How to keep Bettas in small tanks

Keeping a betta in a one gallon the right way.

  1. goplecos
    HOW TO KEEP BETTAS IN SMALL TANKS

    Disclaimer: I am by no means advocating for this. But as Lucy said it is better to have information on the best way of doing it than none at all. I also hope that this article is important because most people are not going to dig through old forums trying to find the answer. And if you have the space for 2+ gallons that really would work better. I also know this article is going to be very controversial but this is just my experience and if had you different one, please tell me about it. I do not want to negotiate with anyone who is just quoting the opinion that Bettas need 2.5+ gallons without actually keeping the fish in a one gallon tank. I do not think that Bettas should be in anything less than a gallon.

    Setup: The tank should be long and low, not high. Bettas like horizontal swimming space, not vertical. It should NOT be a bowl. Bowls are the wrong shape since Bettas like to swim side to side, not in circles. Therefore the tank should be rectangular. Most good one-gallon tanks have a built in filter so that’s not an issue. If the tank does not come with a filter a small sponge filter will do the trick or a small internal filter. Most small tanks do not come with a heater and small ones are notoriously expensive. But an Aqueon Adjustable 10 Watt Heater will do the trick. But really any 5-10 watt heater will work.

    Maintenance: Frequent water changes are a must. I would do a 50% water change twice a week.

    Tank Mates: No other fish would work. 1-2 snails or a few shrimp would work.

    Getting the Right Fish: You should get a full-grown fish that is a smaller type of Betta. A Dwarf Veiltale or Crowntale rarely exceeds one inch and is appropriate for a one-gallon tank. A small female Betta would also work. A Placket or Dragontale needs a much larger tank.

    Thank you so much for reading. Again if you had a bad experience with keeping Bettas in a one gallon tank, then tell me about it, and why you think it didn't work.

Recent Reviews

  1. Katie13
    Katie13
    1/5,
    I do not, by any means, agree with this. If you're even considering keeping a betta in a tank that size, there should be absolutely nothing else. A filter and 78-80 degree water/a heater are essential to having a happy Betta. This is like with goldfish, just because they can fit in a tank that small doesn't mean that they're going to be happy, healthy, etc.
  2. WTFish?
    WTFish?
    1/5,
    Living does not equal thriving.
  3. Cori Elizabeth
    Cori Elizabeth
    1/5,
    I wouldn't be advocating for this at all, this is what spreads the rumours that bettas can be in small tanks. If you want to educate people on betta care then write an article on why bigger is better.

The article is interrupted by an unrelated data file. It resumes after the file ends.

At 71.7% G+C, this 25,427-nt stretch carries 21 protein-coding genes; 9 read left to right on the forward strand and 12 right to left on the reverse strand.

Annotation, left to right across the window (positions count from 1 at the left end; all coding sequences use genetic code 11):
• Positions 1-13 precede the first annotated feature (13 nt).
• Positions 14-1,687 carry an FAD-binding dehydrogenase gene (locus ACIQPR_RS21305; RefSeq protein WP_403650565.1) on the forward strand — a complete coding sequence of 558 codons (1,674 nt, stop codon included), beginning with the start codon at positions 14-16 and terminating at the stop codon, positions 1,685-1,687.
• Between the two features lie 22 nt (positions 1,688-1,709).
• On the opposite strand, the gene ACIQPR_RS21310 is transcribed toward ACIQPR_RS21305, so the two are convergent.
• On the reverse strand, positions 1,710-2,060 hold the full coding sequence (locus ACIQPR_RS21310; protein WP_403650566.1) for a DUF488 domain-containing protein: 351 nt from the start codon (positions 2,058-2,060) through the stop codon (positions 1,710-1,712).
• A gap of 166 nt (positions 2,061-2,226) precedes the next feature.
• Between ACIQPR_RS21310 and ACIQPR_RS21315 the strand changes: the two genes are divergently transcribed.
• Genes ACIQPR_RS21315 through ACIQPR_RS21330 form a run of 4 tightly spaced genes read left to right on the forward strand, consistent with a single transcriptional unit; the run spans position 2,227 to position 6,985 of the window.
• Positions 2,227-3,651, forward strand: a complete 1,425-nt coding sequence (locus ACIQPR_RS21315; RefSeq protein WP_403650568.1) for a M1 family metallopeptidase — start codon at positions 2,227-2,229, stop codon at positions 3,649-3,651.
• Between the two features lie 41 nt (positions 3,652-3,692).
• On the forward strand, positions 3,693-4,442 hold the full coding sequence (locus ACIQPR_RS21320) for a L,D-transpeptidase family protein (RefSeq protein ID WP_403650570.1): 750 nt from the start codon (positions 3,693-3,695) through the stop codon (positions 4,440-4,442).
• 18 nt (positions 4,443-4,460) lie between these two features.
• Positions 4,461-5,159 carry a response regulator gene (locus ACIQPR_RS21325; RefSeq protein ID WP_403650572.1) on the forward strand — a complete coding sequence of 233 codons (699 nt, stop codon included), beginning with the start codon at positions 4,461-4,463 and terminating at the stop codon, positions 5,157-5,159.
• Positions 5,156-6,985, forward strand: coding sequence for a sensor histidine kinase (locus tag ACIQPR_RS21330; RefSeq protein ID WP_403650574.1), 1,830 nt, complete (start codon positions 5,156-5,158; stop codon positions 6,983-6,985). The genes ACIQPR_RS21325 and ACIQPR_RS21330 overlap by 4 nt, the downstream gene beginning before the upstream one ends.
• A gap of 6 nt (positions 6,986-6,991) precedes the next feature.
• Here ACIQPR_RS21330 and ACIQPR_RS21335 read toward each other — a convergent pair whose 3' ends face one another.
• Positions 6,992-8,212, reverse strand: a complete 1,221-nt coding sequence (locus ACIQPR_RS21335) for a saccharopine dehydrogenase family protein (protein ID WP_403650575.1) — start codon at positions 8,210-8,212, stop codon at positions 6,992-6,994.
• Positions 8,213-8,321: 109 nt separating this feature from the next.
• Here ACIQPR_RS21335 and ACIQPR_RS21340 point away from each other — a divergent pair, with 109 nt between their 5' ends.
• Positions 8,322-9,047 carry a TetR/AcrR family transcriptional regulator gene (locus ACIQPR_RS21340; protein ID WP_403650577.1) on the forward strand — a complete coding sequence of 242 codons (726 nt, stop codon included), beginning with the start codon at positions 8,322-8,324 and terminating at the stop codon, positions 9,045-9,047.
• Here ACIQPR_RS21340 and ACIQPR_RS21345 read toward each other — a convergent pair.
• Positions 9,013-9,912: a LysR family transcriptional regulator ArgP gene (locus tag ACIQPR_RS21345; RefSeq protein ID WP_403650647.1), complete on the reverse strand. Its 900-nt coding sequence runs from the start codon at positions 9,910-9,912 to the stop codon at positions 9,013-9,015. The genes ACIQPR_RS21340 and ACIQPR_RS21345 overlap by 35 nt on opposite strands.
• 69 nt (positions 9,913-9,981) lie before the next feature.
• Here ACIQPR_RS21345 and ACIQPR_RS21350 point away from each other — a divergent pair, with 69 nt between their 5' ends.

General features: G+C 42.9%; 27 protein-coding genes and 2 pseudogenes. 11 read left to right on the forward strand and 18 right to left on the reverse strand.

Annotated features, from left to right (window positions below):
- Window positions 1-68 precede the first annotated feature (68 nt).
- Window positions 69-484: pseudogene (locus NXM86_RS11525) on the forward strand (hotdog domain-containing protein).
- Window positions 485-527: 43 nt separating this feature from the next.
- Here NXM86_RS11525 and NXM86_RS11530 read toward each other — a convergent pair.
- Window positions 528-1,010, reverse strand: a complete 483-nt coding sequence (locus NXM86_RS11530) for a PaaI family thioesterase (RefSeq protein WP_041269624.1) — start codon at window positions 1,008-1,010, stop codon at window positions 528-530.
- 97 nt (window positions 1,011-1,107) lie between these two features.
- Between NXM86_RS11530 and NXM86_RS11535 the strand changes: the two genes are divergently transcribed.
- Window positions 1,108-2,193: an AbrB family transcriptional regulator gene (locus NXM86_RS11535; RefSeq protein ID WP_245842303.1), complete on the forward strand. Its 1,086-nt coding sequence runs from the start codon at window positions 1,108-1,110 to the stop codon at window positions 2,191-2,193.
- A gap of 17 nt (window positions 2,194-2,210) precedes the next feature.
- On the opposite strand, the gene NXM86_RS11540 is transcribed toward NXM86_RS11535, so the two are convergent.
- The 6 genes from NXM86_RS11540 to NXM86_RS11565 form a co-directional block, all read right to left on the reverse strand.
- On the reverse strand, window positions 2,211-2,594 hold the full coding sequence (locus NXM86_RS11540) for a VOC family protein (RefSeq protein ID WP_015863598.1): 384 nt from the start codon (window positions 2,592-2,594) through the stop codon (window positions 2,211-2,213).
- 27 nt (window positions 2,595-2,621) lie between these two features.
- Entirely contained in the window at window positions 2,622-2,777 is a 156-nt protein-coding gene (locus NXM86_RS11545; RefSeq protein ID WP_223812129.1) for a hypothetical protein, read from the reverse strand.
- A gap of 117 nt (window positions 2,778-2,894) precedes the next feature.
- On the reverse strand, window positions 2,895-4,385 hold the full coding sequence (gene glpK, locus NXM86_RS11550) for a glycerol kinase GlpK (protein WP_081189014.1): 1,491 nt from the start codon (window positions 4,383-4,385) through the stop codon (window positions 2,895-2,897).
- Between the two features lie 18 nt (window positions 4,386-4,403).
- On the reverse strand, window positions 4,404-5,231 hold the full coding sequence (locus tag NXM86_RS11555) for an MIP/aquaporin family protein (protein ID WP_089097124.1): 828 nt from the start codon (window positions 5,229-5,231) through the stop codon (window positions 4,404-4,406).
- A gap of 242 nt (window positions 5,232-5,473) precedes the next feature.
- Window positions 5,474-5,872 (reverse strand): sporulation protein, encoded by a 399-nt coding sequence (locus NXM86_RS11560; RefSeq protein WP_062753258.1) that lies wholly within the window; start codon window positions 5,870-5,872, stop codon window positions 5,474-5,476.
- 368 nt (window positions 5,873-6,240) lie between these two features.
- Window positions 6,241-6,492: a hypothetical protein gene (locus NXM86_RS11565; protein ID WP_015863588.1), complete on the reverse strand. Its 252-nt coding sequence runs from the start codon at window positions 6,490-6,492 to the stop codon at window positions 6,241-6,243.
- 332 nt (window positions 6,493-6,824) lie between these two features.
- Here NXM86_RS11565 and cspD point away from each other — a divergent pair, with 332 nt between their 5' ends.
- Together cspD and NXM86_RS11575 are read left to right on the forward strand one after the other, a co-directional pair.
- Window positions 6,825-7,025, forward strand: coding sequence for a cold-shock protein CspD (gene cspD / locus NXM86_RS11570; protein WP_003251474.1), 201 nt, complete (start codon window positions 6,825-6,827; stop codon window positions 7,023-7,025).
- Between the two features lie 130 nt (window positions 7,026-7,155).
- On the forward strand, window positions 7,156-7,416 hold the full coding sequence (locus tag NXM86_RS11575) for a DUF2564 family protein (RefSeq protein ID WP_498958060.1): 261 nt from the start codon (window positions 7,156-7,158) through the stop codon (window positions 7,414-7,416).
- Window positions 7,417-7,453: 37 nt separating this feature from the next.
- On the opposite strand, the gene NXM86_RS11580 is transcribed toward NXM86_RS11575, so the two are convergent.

4. tunafax
  5. Merryn O'Shea
    Merryn O'Shea
    1/5,
    Basically, don't buy a Betta if you can't afford the appropriate space for one. Don't keep a pet fish in a one gallon aquarium. That's ridiculous! If it is a pet then they deserve an aquarium much better that that. At least 20 litres (about 5 gallons). The only reason that people may keep them in one gallon objects is because they may be breeders, and the fish will be sold and move to a better tank.
  6. Prism
    Prism
    1/5,
    I will agree bettas do good with a filter and a heater, but since petsmart has the small gallon bowls ect, it doesn't mean its correct to keep it in that small.
  7. Aquaphobia
    Aquaphobia
    2/5,
    While some of the advice is good (bettas do best with a filter and heater) and frequent water changes are necessary in such a tiny tank, I have a problem with the article seeming to advocate for the keeping of bettas in tiny tanks. Yes, the author mentions that the tank should be long and low, but how long and low? No mention is made of the fact that the tiny volume is going to be more prone to swings of temperature and parameters which will be stressful to the occupant. Plus the fact that appropriately shaped tiny tanks are almost impossible to find and likely to be expensive if they are found due to their rarity. The vast majority of ~1g tanks are aimed at children and are shaped like bowls or cubes (or worse, like vases) and are wholly inappropriate.

    Is it possible to keep bettas in 1g containers? Yes. BUT...there are simply too many caveats to make it even worth suggesting.
    1. goplecos
      Author's Response
      I have never had an issue finding an appropriate one gallon tank. Petsmart has a wide variety of good one gallon tanks. I am not encouraging people to keep bettas in gallon tanks. I am simply telling people who have their hearts set on it how to do it right.